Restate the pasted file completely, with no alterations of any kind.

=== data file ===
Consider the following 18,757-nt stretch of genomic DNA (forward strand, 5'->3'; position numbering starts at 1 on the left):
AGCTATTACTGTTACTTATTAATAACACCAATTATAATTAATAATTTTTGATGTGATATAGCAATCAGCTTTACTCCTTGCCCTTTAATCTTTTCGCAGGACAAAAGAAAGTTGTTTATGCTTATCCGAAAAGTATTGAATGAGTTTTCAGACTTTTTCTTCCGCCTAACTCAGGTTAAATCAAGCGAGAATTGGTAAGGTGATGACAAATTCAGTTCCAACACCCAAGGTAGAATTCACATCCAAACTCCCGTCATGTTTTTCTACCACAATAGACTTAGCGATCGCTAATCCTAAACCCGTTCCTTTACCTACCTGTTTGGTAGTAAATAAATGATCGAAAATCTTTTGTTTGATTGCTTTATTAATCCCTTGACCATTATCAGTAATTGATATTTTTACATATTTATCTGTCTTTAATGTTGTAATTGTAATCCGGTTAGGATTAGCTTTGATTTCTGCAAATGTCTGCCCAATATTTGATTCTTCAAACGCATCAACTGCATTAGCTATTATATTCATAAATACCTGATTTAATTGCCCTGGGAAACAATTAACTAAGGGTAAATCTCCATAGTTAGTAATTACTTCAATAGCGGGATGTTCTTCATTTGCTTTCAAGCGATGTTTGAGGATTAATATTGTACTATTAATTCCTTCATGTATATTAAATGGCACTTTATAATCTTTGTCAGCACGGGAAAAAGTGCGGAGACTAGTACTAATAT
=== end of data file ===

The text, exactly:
Consider the following 18,757-nt stretch of genomic DNA (forward strand, 5'->3'; position numbering starts at 1 on the left):
AGCTATTACTGTTACTTATTAATAACACCAATTATAATTAATAATTTTTGATGTGATATAGCAATCAGCTTTACTCCTTGCCCTTTAATCTTTTCGCAGGACAAAAGAAAGTTGTTTATGCTTATCCGAAAAGTATTGAATGAGTTTTCAGACTTTTTCTTCCGCCTAACTCAGGTTAAATCAAGCGAGAATTGGTAAGGTGATGACAAATTCAGTTCCAACACCCAAGGTAGAATTCACATCCAAACTCCCGTCATGTTTTTCTACCACAATAGACTTAGCGATCGCTAATCCTAAACCCGTTCCTTTACCTACCTGTTTGGTAGTAAATAAATGATCGAAAATCTTTTGTTTGATTGCTTTATTAATCCCTTGACCATTATCAGTAATTGATATTTTTACATATTTATCTGTCTTTAATGTTGTAATTGTAATCCGGTTAGGATTAGCTTTGATTTCTGCAAATGTCTGCCCAATATTTGATTCTTCAAACGCATCAACTGCATTAGCTATTATATTCATAAATACCTGATTTAATTGCCCTGGGAAACAATTAACTAAGGGTAAATCTCCATAGTTAGTAATTACTTCAATAGCGGGATGTTCTTCATTTGCTTTCAAGCGATGTTTGAGGATTAATATTGTACTATTAATTCCTTCATGTATATTAAATGGCACTTTATAATCTTTGTCAGCACGGGAAAAAGTGCGGAGACTAGTACTAATAT